Involving citizens is the biggest challenge to finalise large-scale energy efficiency works in neighbourhoods. An emblematic story comes from Valladolid, Spain, where “no, we can’t” has become “yes, we can”
Thirty-one apartment buildings comprising 140,000 m2 of floor space: Europe’s most ambitious energy-saving renovation project is transforming Torrelago, a residential district of Valladolid in central Spain.
The sheer scale of the upgrade makes it the one of the largest such projects ever supported by the European Union. But what makes this case unique is that its 1,488 apartments are not the property of the local authority but are privately owned, and that the co-financing element has been provided by the residents themselves.
And undertaking this vast retrofit plan was not without its challenges. The principal technical intervention has involved cladding the façades of the apartment blocks with 80mm expanded polystyrene blocks, which create a robust layer of thermal insulation to help residents survive Valladolid’s scorching summers and freezing winters. Heating systems in the buildings have also been renewed, with old boilers replaced by one running on natural gas and another fuelled by biomass.
The effect on the neighbourhood of this renovation has been dramatic. Energy consumption is down by around 40 per cent, while carbon dioxide (CO2) emissions have fallen by 94 per cent. The improvements were carried out under the EU project CITyFIED, which aims to identify sustainable energy-saving models that can be replicated and upscaled in urban areas across Europe.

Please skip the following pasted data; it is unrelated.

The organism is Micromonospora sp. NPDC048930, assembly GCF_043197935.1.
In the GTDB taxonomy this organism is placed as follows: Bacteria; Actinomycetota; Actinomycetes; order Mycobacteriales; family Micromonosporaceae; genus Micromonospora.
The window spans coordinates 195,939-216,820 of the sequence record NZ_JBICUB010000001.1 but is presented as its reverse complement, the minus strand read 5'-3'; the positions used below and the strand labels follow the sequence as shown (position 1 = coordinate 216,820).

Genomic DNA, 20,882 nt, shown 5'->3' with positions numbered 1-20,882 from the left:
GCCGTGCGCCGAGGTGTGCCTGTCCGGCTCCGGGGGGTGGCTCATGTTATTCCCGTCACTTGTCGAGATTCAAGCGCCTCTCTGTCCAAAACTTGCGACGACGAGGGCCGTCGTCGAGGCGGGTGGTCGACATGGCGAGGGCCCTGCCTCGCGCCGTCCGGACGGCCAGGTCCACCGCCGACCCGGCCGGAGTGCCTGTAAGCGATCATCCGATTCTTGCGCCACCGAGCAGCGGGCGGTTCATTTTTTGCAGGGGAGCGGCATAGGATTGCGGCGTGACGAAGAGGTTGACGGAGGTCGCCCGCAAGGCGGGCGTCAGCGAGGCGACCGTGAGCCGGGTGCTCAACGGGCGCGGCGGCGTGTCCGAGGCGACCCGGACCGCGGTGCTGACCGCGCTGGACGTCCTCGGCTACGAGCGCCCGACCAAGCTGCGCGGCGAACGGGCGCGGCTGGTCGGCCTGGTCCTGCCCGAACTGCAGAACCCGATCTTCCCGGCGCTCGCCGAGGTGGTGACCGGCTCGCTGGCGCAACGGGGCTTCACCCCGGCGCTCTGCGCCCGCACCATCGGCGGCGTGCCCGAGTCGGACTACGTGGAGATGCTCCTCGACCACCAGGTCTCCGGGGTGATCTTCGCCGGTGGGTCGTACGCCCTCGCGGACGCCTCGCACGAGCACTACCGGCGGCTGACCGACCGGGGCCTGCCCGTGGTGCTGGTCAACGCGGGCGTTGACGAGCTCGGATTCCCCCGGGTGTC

However, the technical challenges of enhancing the 1980s-era apartment blocks in the district were nothing compared to the difficulties faced by municipal authorities to convince local residents to tolerate the disruption the work would cause (noise, dust etc.) and to pay their fair share of the costs.
Although around 80 per cent of local people approved the works following a series of public meetings at which information about the project was distributed and residents’ questions were answered, some property owners were so vehemently opposed that they launched a legal action to halt the project. It was ultimately unsuccessful.
Ali Vasallo Belver, of the Cartif Foundation, a technology centre that coordinated the project says: “Among the residents, a kind of ‘ambassador’ was appointed to keep all Torrelago neighbours posted about the retrofitting actions and answer any question that may rise.”
Each household that agreed to participate in the renovations effectively paid €5,712 to match EU co-financing, a contribution deducted from heating bills. However, the burden of heating bills has fallen substantially thanks to the improvements, so people are making back their contribution rapidly.
In a bid to have on board those who were not convinced about the added value of the renovation, “the project and the residents’ ambassador carried out an extensive demonstration action at the district from June 2014,” concludes García Fuentes.
“The direct involvement of people in decision-making processes in Torrelago, such as the choice of the new colours of the façades, increased acceptance of the project and eased the way towards a behavioral change, which is necessary to innovate and transform our urban environment”, explains smart city expert Elisabeth Schmid from iCons Foundation. She adds that “the successful implementation of the works has triggered a ‘social learning’ process in other districts, where residents have learned by observing their neighbours and have become the initiators of new retrofitting projects”.
“If citizens are at the core of the urban transformation, cities and local authorities must facilitate the dialogue with them. This means allocating resources, money and time also on non-technological activities, as smart cities are made by humans beyond new ICT-driven technologies” she concludes.